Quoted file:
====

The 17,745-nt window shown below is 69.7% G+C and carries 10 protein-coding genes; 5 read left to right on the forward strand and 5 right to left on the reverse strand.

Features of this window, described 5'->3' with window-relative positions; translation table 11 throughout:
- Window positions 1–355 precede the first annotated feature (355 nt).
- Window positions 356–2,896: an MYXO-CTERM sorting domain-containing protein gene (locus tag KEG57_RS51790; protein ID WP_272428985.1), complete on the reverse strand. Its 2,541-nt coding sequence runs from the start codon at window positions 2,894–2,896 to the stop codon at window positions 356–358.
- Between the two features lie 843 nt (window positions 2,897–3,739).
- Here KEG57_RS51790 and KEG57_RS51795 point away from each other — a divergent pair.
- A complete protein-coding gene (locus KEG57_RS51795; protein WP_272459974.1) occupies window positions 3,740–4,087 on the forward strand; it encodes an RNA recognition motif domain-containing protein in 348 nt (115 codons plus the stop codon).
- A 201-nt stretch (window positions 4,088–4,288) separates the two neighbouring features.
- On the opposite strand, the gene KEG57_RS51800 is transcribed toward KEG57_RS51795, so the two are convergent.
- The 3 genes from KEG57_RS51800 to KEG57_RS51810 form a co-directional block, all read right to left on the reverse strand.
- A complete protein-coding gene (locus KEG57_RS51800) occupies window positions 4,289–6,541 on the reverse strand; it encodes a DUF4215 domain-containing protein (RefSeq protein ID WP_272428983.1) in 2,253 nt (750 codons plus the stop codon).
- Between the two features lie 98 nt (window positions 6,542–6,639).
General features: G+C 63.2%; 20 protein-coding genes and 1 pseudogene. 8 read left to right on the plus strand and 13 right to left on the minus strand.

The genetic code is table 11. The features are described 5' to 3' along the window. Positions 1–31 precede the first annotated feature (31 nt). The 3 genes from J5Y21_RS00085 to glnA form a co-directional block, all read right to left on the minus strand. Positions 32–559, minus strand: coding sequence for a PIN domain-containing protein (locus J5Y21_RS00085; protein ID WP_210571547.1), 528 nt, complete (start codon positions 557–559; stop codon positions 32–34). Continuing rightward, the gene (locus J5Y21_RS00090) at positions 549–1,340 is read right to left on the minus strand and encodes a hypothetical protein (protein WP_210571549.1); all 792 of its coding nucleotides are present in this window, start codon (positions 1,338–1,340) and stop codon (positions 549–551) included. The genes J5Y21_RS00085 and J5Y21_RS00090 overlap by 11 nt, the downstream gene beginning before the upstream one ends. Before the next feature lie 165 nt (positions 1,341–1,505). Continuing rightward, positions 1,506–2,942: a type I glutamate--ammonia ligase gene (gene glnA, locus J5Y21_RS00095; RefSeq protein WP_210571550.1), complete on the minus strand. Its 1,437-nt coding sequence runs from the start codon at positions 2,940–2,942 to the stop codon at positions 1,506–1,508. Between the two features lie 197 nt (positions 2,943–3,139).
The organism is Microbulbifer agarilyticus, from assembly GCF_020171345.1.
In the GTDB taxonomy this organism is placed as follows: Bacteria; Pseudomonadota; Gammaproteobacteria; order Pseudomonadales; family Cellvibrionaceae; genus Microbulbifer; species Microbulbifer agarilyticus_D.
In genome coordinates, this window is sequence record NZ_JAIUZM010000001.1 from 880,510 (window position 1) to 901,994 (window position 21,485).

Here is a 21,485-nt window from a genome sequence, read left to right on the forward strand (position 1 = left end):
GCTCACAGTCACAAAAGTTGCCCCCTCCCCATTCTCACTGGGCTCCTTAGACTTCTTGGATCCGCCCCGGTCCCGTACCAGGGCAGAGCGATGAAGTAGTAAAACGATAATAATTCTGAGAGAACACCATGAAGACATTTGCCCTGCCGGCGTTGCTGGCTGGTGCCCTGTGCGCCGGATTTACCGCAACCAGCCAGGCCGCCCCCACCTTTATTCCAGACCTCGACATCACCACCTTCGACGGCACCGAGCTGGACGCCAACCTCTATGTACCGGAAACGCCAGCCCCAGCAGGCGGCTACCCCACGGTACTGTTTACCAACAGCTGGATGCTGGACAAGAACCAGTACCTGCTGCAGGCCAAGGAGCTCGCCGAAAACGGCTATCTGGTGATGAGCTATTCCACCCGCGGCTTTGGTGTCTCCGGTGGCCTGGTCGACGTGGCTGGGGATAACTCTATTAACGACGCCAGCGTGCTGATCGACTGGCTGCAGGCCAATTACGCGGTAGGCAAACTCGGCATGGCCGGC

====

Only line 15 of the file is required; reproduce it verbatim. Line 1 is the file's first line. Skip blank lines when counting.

The organism is Microbulbifer agarilyticus, from assembly GCF_020171345.1.